War of the Rebellion: Serial 096 Page 0709 Chapter LVIII. CORRESPONDENCE, ETC.-UNION.

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of their breast-works, right and left of the barn, a fort was noticed with six embrasures; two guns could be distinguished. No movement of any kind or indication of could be seen. When advancing through the woods one of the men was ordered to halt, and while the corporal of the guard was called for the sentry disappeared.

I am, major, very respectfully,

R. McALLISTER,

Brevet Brigadier-General of Volunteers.

HEADQUARTERS FIFTH ARMY CORPS,

February 26, 1865. (Received 10.10 a.m.)

Colonel G. D. RUGGLES,

Assistant Adjutant-General:

I respectfully report that nothing of importance has occurred in our front during the past twenty-four hours. Two deserters came in yesterday and two this morning; they know of no movements of the enemy.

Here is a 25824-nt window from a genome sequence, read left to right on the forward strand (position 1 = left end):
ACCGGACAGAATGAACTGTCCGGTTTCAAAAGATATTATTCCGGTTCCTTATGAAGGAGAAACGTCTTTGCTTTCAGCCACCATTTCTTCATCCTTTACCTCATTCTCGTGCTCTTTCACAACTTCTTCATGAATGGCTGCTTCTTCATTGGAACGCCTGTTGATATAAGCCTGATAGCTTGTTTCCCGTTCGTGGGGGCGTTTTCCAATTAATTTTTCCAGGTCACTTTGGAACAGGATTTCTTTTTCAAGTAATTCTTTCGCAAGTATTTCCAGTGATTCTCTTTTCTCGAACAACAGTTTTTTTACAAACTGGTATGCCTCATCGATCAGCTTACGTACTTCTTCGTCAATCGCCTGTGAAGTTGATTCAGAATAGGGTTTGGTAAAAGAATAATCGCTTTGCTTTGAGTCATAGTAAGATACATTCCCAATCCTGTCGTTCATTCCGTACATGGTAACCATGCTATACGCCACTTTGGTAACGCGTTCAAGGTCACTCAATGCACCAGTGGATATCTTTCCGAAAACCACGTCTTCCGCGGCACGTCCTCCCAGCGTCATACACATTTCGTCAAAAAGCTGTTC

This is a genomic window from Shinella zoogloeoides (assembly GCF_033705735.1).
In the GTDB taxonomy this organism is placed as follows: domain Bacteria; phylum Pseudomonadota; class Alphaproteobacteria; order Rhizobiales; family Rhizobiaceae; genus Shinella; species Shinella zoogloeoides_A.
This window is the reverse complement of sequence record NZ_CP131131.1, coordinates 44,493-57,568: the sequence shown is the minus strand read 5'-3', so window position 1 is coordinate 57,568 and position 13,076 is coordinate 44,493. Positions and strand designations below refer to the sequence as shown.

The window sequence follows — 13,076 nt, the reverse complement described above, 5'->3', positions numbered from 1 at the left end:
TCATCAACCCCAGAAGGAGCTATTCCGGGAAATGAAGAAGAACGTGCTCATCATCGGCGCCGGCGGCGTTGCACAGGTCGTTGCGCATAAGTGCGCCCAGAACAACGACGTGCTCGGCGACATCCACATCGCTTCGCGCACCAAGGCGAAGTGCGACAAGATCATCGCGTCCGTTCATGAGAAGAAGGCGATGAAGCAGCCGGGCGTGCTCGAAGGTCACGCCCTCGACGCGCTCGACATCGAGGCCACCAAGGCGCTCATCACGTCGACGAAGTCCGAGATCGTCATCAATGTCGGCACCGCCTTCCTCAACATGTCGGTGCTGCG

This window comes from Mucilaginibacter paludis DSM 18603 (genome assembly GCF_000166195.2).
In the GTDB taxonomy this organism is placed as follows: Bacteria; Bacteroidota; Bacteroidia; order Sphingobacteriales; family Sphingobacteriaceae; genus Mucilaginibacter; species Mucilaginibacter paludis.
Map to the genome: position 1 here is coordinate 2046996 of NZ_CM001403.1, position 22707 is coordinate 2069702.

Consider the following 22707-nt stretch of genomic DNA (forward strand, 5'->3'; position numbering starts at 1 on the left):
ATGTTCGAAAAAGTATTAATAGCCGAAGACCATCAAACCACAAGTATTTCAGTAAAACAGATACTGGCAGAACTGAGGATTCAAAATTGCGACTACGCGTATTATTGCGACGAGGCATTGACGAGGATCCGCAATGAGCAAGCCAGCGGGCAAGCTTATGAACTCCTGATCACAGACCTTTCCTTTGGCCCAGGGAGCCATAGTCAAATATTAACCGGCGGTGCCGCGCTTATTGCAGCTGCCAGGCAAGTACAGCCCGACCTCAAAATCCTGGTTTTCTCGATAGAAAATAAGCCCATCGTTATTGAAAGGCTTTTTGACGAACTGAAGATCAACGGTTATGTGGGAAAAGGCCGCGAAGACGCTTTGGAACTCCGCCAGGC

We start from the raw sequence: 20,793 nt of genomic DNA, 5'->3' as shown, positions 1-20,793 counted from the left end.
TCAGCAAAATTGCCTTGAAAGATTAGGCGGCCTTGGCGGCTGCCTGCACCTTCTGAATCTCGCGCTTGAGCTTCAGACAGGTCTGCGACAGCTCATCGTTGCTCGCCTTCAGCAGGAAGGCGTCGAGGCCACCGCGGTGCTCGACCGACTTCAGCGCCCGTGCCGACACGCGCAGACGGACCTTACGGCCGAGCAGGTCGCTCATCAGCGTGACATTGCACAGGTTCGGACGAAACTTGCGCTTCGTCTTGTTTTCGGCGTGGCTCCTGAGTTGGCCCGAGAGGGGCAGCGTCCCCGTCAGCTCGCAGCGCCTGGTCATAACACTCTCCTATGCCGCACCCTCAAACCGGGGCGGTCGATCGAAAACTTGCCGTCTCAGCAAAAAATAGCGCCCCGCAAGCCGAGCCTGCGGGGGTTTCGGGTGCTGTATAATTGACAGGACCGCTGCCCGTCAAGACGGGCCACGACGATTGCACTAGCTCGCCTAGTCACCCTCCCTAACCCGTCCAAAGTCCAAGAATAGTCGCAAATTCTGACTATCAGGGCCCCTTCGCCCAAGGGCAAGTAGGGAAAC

G. K. WARREN,

Major-General.

HEADQUARTERS SIXTH ARMY CORPS,

February 26, 1865. (Received 10.10 a.m.)

Bvt. Major General A. S. WEBB:

Nothing of importance has occurred on my lines during past twenty-four hours. Corps officer of the day reports unusual efforts made by enemy to prevent desertion, all intercourse being cut off. Twenty-four deserters came in, fifteen with arms.

H. G. WRIGHT,

Major-General, Commanding.

HEADQUARTERS NINTH ARMY CORPS,

February 26, 1865.

Bvt. Major General A. S. WEBB,

Chief of Staff, Army of the Potomac:

Nothing this morning to report.

ROBT. B. POTTER,

Brevet Major-General.

HDQRS. ARTILLERY BRIGADE, NINTH ARMY CORPS,

February 26, 1865-11.15 a.m.

General HUNT,

Chief of Artillery, Army of the Potomac:

Batteries opened fire yesterday afternoon to ascertain the state of the enemy's artillery. The latter replied principally with mortars. No material change could be observed in his artillery.

JNO. C. TIDBALL.